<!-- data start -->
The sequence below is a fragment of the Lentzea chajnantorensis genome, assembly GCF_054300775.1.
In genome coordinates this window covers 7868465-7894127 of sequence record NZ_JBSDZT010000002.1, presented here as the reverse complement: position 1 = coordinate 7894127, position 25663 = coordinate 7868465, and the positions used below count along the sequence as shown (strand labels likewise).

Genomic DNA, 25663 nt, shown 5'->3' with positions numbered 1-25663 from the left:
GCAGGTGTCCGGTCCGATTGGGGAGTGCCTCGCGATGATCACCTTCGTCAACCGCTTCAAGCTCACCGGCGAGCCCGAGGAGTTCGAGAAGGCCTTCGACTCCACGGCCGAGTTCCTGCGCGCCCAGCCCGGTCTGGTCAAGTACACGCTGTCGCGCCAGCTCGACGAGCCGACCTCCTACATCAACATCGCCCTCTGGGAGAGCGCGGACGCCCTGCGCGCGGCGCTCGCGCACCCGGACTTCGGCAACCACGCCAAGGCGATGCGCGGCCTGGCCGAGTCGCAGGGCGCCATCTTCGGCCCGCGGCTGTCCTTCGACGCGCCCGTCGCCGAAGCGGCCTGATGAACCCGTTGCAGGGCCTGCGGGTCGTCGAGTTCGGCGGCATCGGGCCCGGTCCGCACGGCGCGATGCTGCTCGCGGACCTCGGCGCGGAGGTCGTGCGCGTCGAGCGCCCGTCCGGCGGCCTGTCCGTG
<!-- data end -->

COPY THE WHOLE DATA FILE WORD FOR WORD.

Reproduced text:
The sequence below is a fragment of the Lentzea chajnantorensis genome, assembly GCF_054300775.1.
In genome coordinates this window covers 7868465-7894127 of sequence record NZ_JBSDZT010000002.1, presented here as the reverse complement: position 1 = coordinate 7894127, position 25663 = coordinate 7868465, and the positions used below count along the sequence as shown (strand labels likewise).

Genomic DNA, 25663 nt, shown 5'->3' with positions numbered 1-25663 from the left:
GCAGGTGTCCGGTCCGATTGGGGAGTGCCTCGCGATGATCACCTTCGTCAACCGCTTCAAGCTCACCGGCGAGCCCGAGGAGTTCGAGAAGGCCTTCGACTCCACGGCCGAGTTCCTGCGCGCCCAGCCCGGTCTGGTCAAGTACACGCTGTCGCGCCAGCTCGACGAGCCGACCTCCTACATCAACATCGCCCTCTGGGAGAGCGCGGACGCCCTGCGCGCGGCGCTCGCGCACCCGGACTTCGGCAACCACGCCAAGGCGATGCGCGGCCTGGCCGAGTCGCAGGGCGCCATCTTCGGCCCGCGGCTGTCCTTCGACGCGCCCGTCGCCGAAGCGGCCTGATGAACCCGTTGCAGGGCCTGCGGGTCGTCGAGTTCGGCGGCATCGGGCCCGGTCCGCACGGCGCGATGCTGCTCGCGGACCTCGGCGCGGAGGTCGTGCGCGTCGAGCGCCCGTCCGGCGGCCTGTCCGTG